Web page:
Death of the empire. Part VI.

9 The end

9.1 Political economy of the failed coup

On June 17 Gorbachev sends a draft treaty "On the Union of sovereign states" to the governments of the republics. On June 29-30 Gorbachev, Yeltsin and Nazarbayev decide to sign the treaty on August 20. One day before the treaty would be signed the vice-president, prime-minister, defense minister, KGB chairman, leader of the military industrial complex and the army commander supported by the chairman of the Supreme Council (they called themselves GKChP -- the State Committee on the Extraordinary Situation) dare to do (or so they thought) what in their opinion Gorbachev dares not to do -- to use violence. In three days, however, it becomes clear that it's the changed country, not Gorbachev, that matters.

Since the end of 1980s the army officers knew that they will be made responsible for whatever happens, and they did their best to avoid this responsibility. The joint operation Thunder of the army, KGB and the police aimed at the capture of the parliament building was scheduled on the night of August 21. However, nobody in the GKChP takes the responsibility. By the next morning it becomes clear that the KGB detachment Alpha refused to participate in the storm, police divisions did not move and the brigade Tyopliy Stan was gone and nobody knew where they were.

Even if the they used violence, the outcome would be unpredictable. In February and August of 1917 violence did not save the state. And even if it worked, the economic situation would remain critical. Budget deficit was about 30% of GNP. Food supplies sufficed for 15 days. 30% of the citizens could not get the rationed food. Nobody would issue credits to the GKChP. KGB and the participants of the plot knew it quite well. Probably, it was this understanding that made prime-minister Pavlov to drink so much alcohol one day before these events that he could not take part in the coup.

9.2 Political agony

The Union does not control the army, cannot guarantee the security of the state borders, does not control the territory. On September 5 the Congress of the People's Deputies of the USSR dissolves itself.

The attempts to create a commonwealth of the republics were not efficient. The Ukrainian leaders were very careful during the coup and refused to condemn the actions of GKChP. So, to avoid the political bankruptcy, they only had one option -- to promote the independence. On November 8 the chairman of the Supreme Council of Ukraine Kravchuk said: "We will oppose all attempts to create any central organs. There should be no centre besides coordination organs."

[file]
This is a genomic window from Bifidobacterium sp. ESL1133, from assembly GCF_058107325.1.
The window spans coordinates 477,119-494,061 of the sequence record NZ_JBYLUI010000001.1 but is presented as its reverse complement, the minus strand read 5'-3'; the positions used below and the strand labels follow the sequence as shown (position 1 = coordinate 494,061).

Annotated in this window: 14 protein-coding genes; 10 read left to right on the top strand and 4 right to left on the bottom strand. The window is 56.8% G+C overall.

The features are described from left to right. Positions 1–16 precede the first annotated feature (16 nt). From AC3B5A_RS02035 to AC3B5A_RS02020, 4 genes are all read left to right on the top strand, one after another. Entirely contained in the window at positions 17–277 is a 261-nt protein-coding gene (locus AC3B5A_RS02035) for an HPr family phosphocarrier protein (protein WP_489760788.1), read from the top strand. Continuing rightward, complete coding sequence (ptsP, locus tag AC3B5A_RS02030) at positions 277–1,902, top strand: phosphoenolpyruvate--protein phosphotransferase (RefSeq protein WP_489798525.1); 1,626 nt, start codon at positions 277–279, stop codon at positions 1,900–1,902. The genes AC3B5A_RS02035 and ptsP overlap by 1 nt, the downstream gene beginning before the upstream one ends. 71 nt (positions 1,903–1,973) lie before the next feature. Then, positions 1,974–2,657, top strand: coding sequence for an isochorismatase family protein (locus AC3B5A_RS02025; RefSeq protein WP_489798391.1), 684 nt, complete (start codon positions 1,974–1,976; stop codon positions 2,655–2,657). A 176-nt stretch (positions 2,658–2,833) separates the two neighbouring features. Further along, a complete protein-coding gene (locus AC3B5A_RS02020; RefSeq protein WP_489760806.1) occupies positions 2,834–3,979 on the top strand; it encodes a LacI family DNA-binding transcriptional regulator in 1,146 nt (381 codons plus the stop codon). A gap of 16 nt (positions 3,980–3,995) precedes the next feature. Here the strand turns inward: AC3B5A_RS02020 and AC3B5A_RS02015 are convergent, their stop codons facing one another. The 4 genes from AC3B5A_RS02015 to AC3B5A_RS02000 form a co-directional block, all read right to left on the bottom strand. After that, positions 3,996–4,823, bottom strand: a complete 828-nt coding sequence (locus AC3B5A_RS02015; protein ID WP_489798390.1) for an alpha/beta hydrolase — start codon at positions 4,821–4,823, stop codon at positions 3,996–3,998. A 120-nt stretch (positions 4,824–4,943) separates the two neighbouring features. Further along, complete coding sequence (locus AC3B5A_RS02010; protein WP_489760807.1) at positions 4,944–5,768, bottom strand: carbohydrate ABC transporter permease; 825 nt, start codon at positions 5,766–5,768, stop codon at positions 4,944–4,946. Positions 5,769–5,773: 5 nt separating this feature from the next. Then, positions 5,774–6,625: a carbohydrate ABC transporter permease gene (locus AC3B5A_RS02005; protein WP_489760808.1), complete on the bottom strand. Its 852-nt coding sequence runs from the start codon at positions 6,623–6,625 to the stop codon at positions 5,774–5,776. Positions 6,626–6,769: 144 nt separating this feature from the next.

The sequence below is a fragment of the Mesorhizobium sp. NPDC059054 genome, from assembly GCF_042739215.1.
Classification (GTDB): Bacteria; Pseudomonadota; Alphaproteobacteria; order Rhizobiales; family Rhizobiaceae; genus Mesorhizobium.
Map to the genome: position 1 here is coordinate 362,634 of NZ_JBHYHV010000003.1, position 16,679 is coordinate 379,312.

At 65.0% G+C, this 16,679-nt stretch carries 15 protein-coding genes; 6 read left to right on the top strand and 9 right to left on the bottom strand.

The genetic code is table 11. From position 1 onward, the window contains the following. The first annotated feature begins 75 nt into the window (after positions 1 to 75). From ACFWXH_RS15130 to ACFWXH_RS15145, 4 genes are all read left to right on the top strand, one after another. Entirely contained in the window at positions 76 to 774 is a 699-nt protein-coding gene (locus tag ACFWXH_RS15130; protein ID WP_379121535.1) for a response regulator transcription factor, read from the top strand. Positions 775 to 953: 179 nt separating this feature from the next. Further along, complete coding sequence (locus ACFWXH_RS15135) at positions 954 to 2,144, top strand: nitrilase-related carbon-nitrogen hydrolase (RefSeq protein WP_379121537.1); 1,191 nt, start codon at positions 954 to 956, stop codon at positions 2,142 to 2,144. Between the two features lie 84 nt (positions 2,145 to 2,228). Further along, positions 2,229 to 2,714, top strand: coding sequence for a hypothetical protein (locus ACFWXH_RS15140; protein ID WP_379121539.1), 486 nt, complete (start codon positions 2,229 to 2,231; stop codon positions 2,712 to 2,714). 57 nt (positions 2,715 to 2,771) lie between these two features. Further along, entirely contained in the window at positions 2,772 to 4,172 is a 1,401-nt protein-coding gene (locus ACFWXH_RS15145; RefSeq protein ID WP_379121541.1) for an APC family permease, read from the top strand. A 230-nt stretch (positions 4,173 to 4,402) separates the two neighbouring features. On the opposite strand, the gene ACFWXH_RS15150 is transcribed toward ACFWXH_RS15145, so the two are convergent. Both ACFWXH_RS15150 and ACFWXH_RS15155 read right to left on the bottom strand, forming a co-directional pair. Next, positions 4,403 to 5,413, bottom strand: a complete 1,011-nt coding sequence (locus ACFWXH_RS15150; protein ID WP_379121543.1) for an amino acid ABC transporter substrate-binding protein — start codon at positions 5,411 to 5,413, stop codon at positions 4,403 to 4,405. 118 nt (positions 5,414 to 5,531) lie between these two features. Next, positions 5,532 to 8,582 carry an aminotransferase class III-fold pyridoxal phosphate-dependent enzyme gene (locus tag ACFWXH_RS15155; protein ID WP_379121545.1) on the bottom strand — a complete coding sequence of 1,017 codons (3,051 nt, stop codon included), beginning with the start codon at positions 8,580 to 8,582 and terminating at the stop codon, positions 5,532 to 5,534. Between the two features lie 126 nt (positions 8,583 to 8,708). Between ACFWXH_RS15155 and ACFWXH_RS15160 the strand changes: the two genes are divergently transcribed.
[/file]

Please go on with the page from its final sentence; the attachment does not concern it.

9.3 Political desintegration: political consequences

In the first half of 1991 Russia received from other republics 22% of the planned amount of sugar, 30% of tea, 19% of cereals, 22% of soap. All republics except for Russia introduced customs on the borders and limited export of all goods. It was prohibited to export goods to Russia, it was only possible to import them from Russia. Ukraine and Estonia place orders in Canada to print their own currency.

Vice chairman of the Soviet governments L.Abalkin: "In the beginning of October I met Mr. Greenspan, the leader of US Federal Reserve System. He asked me: 'Do you understand that you have some weeks till the financial ruin?' I replied that according to our estimations we have two months." The production decreased in 1991 by 15%. Forecasts for 1992 were the decrease by 23-25%.

Ukraine, Georgia and the Baltic countries fully stop money transfers to the budget of the Union. Other republics send some money, but these payments turned from taxes to gifts.

The budget deficit exceeds the planned amount by 3.2 times. The reason is the sharp fall of the incomes.

Riyad Bank postpones the agreed credits ($500 mln). US banks refuse to issue credits.